"We had faith that God would give the building to us, and we have the settlement sheet to prove it," says the Rev. Martin Cottman, who shares the church's pastorship with his wife, the Rev. Jacqueline Cottman. "It's a modern-day miracle - and God gets the glory."

Even with divine guidance, however, keeping a church running is hard work. Unlike other nonprofit groups, churches have difficulty qualifying for grants from private foundations, which are often reluctant to support religiously based activities.

With the average renovation project costing about $70,000 to $100,000, church leaders are being forced to find more creative ways to pay for the nuts and bolts.

In Philadelphia, for instance, three separate congregations each were faced with $1 million in renovation bills. So they teamed up and applied for grants as a single entity, asking the foundation to support the social services they collectively provided to the community. The strategy worked, to the tune of $500,000 so far.

"Any religious body has to turn to its own congregation to keep its buildings in order," says Stanley Smith, head of the Steeple Project for Historic Boston Inc., a preservation group. "But a really good entrepreneurial church will shake every money tree there is. And you don't get money without asking."

Sometimes churches can rely on the kindness of strangers. In 1991, the Roman Catholic Cathedral of the Madeleine in Salt Lake City received a $500,000 check for its renovation project from a Mormon businessman.

"He was deeply concerned about retaining the architectural heritage of the city," recalls the Rev. M. Francis Mannion, rector of the cathedral who oversaw the two-year, $10 million renovation project. "There had been no significant work on the church in over 60 years."

This week, The First Church of Christ, Scientist, Boston, kicked off a major new renovation project of its own. Nine buildings at its world headquarters - two church edifices, the church's publishing house, administration building, Sunday School, broadcast building, and three homes of church founder Mary Baker Eddy - will be revamped over the next five years, at a cost of $55.4 million. The plan is an expansion of a church restoration project that has been under way for six years. Church officials say they plan to rely on membership worldwide to raise the funds to pay for the renovations.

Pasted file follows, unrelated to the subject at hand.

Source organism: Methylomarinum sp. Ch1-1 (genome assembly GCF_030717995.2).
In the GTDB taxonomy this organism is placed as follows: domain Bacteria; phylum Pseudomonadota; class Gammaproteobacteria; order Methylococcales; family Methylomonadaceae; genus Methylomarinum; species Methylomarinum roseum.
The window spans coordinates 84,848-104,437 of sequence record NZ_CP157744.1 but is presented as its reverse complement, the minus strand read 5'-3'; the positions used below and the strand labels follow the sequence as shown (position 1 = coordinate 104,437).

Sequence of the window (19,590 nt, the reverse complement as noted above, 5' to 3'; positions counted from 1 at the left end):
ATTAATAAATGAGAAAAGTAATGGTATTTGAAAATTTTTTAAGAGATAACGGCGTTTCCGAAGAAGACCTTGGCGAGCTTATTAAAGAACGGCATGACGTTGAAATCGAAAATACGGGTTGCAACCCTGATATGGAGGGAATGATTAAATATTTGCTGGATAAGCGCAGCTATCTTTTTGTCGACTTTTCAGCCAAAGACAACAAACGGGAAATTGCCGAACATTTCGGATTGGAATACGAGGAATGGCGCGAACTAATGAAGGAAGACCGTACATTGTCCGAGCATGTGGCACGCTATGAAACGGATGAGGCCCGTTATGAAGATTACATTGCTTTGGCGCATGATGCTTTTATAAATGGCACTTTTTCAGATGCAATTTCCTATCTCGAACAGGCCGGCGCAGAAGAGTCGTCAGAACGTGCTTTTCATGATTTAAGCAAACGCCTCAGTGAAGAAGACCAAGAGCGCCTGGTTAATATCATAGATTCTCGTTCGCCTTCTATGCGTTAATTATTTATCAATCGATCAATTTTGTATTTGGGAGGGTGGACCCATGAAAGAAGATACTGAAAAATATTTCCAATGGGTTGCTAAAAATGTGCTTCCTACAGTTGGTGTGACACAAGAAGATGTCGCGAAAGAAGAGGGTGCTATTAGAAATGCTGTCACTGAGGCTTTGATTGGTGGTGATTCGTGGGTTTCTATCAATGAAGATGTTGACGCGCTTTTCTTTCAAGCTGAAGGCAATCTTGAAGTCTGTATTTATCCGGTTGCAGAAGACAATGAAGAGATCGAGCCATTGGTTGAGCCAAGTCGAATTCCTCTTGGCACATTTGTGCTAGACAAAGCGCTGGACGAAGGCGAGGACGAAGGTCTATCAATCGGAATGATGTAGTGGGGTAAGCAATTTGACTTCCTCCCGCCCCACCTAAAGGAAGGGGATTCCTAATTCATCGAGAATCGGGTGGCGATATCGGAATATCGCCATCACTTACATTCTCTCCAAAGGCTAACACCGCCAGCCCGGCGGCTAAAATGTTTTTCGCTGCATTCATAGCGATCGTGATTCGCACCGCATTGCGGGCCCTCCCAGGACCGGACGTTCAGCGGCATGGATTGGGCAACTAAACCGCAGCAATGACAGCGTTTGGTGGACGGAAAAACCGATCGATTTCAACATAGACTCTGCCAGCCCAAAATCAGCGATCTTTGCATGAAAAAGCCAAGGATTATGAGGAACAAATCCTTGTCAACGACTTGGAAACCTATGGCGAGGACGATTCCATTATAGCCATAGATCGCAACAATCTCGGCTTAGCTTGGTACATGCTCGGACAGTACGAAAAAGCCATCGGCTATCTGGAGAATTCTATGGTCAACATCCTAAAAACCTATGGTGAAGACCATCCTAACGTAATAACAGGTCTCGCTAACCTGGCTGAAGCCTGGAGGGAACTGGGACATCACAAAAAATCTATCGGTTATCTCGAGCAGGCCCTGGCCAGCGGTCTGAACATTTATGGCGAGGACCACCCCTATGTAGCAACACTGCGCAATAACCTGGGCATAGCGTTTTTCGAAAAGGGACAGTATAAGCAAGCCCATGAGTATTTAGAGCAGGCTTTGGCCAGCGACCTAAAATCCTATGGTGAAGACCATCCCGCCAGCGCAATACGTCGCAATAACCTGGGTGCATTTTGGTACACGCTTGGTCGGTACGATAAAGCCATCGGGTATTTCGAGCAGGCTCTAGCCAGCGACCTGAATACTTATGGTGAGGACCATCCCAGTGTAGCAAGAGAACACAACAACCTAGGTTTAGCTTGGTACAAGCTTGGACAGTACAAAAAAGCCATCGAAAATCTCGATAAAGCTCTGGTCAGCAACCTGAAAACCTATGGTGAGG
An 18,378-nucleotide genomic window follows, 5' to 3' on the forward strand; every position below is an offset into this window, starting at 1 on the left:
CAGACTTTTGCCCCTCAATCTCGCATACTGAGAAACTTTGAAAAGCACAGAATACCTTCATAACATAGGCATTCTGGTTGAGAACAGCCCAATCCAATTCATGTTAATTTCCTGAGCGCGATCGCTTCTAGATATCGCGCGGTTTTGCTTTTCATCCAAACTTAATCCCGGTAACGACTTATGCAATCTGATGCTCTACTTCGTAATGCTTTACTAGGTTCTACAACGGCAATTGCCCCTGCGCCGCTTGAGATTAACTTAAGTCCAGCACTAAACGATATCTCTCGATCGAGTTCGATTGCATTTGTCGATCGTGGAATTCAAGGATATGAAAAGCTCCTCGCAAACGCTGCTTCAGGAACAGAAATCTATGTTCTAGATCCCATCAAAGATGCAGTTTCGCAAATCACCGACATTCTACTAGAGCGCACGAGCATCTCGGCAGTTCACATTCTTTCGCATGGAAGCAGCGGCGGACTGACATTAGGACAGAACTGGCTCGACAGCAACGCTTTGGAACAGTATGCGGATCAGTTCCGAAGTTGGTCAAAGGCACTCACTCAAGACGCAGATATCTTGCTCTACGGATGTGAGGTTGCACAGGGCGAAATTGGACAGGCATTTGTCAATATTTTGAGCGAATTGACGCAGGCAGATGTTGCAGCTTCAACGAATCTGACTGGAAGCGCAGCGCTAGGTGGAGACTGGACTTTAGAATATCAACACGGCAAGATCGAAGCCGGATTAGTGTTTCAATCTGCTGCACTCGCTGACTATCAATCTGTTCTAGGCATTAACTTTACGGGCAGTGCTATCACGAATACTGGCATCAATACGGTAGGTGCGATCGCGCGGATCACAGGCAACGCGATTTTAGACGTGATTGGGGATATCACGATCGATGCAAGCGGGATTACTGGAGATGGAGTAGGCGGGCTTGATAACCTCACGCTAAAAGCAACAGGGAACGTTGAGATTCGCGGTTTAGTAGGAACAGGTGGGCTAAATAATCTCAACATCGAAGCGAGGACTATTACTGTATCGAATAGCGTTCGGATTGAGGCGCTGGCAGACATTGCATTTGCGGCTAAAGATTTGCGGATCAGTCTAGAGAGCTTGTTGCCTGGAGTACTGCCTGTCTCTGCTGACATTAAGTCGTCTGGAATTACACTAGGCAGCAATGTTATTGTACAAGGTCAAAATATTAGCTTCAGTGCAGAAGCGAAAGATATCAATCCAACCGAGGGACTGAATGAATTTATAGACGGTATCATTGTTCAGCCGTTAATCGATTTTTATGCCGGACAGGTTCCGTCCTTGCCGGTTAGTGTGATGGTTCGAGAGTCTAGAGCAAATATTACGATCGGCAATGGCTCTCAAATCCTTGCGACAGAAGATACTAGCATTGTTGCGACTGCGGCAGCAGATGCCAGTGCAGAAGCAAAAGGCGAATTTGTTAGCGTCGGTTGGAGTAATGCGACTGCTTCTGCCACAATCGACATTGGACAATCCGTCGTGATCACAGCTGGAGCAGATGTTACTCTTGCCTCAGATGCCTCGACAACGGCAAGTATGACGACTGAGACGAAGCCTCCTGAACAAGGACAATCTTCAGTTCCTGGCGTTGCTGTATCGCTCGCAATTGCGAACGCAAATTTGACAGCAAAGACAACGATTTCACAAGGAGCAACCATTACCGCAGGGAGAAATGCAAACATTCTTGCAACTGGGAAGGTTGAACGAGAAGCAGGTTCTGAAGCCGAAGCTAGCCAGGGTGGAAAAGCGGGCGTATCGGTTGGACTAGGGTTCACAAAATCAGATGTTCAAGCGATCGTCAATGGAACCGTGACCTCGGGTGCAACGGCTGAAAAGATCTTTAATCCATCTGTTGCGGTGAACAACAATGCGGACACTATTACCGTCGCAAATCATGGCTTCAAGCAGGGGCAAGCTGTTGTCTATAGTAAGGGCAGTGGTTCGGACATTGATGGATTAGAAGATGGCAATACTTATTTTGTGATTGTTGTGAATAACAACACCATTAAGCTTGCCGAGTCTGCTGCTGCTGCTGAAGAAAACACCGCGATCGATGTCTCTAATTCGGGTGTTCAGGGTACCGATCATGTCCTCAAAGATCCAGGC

"Fixing the buildings is not just a comfortable end in itself," says John Selover, a member of the church's Board of Directors. "There are legal requirements to be met and safety and infrastructure needs that can't be avoided."

Where to begin?

Nearby in Boston's South End, the Holy Cross Cathedral is trying to decide what buildings to fix first. The tile flooring in one chapel has given way. The stained-glass windows in another chapel require re-leading. And the church's grammar school hasn't been touched in 85 years.

"We've spent $1.5 million so far, and that's just a prelude," says the Rev. Frederick Murphy, rector at the cathedral. "We haven't even gotten to the main church yet. We're at a point where we're just waiting for the wealthy people to come forward with donations."